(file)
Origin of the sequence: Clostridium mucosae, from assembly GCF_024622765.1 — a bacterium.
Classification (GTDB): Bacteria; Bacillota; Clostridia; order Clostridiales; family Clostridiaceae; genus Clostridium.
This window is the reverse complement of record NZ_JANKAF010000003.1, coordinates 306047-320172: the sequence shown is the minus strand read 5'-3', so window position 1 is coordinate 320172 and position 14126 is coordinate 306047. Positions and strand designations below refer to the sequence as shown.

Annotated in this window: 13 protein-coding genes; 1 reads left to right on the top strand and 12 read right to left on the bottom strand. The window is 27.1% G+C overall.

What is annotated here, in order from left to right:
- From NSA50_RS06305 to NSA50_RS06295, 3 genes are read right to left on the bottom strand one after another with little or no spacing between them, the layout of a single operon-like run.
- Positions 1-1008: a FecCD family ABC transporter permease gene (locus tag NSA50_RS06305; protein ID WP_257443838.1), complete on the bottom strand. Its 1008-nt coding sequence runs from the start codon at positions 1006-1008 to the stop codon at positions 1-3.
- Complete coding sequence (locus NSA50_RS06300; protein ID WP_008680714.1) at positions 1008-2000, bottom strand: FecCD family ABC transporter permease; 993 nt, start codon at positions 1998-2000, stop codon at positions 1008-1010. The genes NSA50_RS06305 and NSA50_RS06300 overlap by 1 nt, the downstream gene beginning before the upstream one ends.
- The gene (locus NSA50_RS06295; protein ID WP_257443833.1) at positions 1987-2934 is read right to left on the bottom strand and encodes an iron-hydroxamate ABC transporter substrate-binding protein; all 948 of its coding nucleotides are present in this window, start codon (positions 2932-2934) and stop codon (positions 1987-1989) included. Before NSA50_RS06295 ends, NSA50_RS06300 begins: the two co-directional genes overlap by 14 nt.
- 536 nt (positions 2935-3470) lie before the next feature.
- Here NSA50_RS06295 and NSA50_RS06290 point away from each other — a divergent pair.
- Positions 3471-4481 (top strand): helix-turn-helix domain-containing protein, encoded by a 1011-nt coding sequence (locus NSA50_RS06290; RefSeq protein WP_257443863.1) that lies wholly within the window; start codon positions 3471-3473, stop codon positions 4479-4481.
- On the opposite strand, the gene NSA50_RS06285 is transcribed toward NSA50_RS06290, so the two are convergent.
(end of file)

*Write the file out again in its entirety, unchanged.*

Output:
Origin of the sequence: Clostridium mucosae, from assembly GCF_024622765.1 — a bacterium.
Classification (GTDB): Bacteria; Bacillota; Clostridia; order Clostridiales; family Clostridiaceae; genus Clostridium.
This window is the reverse complement of record NZ_JANKAF010000003.1, coordinates 306047-320172: the sequence shown is the minus strand read 5'-3', so window position 1 is coordinate 320172 and position 14126 is coordinate 306047. Positions and strand designations below refer to the sequence as shown.

Annotated in this window: 13 protein-coding genes; 1 reads left to right on the top strand and 12 read right to left on the bottom strand. The window is 27.1% G+C overall.

What is annotated here, in order from left to right:
- From NSA50_RS06305 to NSA50_RS06295, 3 genes are read right to left on the bottom strand one after another with little or no spacing between them, the layout of a single operon-like run.
- Positions 1-1008: a FecCD family ABC transporter permease gene (locus tag NSA50_RS06305; protein ID WP_257443838.1), complete on the bottom strand. Its 1008-nt coding sequence runs from the start codon at positions 1006-1008 to the stop codon at positions 1-3.
- Complete coding sequence (locus NSA50_RS06300; protein ID WP_008680714.1) at positions 1008-2000, bottom strand: FecCD family ABC transporter permease; 993 nt, start codon at positions 1998-2000, stop codon at positions 1008-1010. The genes NSA50_RS06305 and NSA50_RS06300 overlap by 1 nt, the downstream gene beginning before the upstream one ends.
- The gene (locus NSA50_RS06295; protein ID WP_257443833.1) at positions 1987-2934 is read right to left on the bottom strand and encodes an iron-hydroxamate ABC transporter substrate-binding protein; all 948 of its coding nucleotides are present in this window, start codon (positions 2932-2934) and stop codon (positions 1987-1989) included. Before NSA50_RS06295 ends, NSA50_RS06300 begins: the two co-directional genes overlap by 14 nt.
- 536 nt (positions 2935-3470) lie before the next feature.
- Here NSA50_RS06295 and NSA50_RS06290 point away from each other — a divergent pair.
- Positions 3471-4481 (top strand): helix-turn-helix domain-containing protein, encoded by a 1011-nt coding sequence (locus NSA50_RS06290; RefSeq protein WP_257443863.1) that lies wholly within the window; start codon positions 3471-3473, stop codon positions 4479-4481.
- On the opposite strand, the gene NSA50_RS06285 is transcribed toward NSA50_RS06290, so the two are convergent.